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Structure and interactions of the Voltage-Dependent Anion Channel(VDAC)


The voltage-dependent anion channel (VDAC) mediates trafficking of small molecules and ions across the eukaryotic outer mitochondrial membrane. There are three isoforms that have distinct reported interactions with small molecules and proteins. These include pro- and anti-apoptotic members of the Bcl-2 family, and the different isoforms of VDAC have been implied to play roles in apoptosis, such as formation or inhibition of the mitochondrial exit channel. Recently, we obtained NMR assignments and determined the solution structure of human VDAC-1 in detergent micelles (Hiller et al., 2008). VDAC has been known for thirty years and numerous reports of interactions and functional aspects have been reported. With the recent NMR characterization of VDAC-1 we are now in a position to validate these reports and elucidate the function of the channel. The goal of the proposed research is to study the structure, interactions and function of VDAC isoforms. We will pursue the following specific aims: 1. Compare structure and interactions of VDAC-1 in LDAO micelles and phospholipids nanodiscs to assess differences between micelle and bilayer environments. 2. Determine the structure of VDAC-2, which contains an N-terminal extension and has reported functions distinct from VDAC-1. 3. Determine the membrane/micelle-bound structures of Bcl-2 type proteins and study VDAC complexes. 4. Characterize complexes of VDAC with the porin PorB from pathogenic bacteria. PUBLIC HEALTH RELEVANCE: We will study the solution structure of the human voltage-dependent anion channel (VDAC) in the membrane mimicking phospholipids nanodiscs and compare it with our recent structure obtained in LDAO micelles. We will also determine the structure of the VDAC-2 isoform, which has been shown to stabilize an inactive form of the Bak protein and may play a crucial role in controlling the onset of apoptosis. We also will investigate interactions of VDAC with Bcl-2-type proteins, bacterial pathogens and small molecules.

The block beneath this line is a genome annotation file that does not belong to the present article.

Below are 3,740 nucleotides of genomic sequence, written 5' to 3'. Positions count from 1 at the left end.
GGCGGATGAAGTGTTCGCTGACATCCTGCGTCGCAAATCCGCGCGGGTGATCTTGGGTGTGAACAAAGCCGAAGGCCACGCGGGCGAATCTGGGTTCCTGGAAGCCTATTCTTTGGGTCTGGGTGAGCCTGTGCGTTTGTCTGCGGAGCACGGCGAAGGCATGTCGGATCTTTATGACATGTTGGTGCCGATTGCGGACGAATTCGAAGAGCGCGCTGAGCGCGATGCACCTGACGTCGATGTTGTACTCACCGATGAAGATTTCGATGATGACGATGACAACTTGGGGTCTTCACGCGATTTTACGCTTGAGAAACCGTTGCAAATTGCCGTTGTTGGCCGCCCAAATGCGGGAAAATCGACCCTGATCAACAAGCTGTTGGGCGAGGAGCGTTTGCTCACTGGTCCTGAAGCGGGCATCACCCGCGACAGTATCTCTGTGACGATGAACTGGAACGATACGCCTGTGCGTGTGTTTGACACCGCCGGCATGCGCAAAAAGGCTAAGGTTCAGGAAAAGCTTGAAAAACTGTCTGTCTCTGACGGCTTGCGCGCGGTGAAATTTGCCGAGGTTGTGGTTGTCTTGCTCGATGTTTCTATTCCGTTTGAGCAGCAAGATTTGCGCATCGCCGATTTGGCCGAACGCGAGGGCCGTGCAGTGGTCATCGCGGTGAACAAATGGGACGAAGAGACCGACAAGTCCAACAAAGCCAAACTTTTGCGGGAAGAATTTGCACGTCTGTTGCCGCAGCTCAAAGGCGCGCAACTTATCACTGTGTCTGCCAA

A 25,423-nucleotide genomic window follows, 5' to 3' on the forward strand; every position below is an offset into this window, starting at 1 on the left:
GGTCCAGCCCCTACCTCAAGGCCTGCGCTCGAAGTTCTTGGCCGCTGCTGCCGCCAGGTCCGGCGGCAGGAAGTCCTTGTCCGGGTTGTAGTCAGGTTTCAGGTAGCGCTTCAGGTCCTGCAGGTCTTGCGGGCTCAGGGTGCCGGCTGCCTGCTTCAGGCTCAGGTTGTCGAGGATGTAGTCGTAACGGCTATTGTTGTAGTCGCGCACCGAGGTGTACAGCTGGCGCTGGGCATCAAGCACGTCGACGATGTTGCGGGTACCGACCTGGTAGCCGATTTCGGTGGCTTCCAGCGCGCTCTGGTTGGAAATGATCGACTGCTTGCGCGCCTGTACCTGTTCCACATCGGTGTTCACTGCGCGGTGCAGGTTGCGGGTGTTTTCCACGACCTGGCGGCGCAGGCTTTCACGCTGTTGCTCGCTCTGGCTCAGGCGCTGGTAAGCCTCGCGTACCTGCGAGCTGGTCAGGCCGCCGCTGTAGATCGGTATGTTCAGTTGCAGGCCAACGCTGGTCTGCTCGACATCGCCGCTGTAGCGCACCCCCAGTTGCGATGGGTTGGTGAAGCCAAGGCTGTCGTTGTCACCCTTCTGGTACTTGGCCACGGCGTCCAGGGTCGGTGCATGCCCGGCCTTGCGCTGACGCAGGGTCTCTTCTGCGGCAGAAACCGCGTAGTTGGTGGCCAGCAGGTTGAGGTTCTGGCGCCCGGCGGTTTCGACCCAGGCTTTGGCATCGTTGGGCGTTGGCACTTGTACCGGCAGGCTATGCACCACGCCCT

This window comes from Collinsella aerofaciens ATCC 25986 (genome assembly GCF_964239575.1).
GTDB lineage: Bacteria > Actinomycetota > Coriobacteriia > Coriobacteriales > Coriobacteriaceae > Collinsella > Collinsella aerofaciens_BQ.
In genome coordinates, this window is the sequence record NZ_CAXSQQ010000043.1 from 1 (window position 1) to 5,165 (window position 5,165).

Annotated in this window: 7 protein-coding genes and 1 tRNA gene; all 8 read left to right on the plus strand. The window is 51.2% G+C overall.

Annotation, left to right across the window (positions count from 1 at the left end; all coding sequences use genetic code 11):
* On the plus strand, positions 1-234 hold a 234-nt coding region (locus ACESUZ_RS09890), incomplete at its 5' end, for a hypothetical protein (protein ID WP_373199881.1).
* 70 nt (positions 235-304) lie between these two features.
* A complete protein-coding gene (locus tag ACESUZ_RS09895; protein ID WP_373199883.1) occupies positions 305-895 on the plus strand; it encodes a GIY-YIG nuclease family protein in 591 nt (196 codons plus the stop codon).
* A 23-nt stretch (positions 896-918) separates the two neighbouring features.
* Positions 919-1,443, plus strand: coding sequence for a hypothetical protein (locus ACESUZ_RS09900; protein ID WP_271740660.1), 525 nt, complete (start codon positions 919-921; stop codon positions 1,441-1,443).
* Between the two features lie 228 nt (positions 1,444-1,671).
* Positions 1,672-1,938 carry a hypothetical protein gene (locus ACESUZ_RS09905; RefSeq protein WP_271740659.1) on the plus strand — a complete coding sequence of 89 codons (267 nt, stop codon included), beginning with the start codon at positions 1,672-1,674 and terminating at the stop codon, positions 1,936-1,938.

Funded by the NIH National Center for Advancing Translational Sciences through its Clinical and Translational Science Awards Program, grant number UL1TR002541.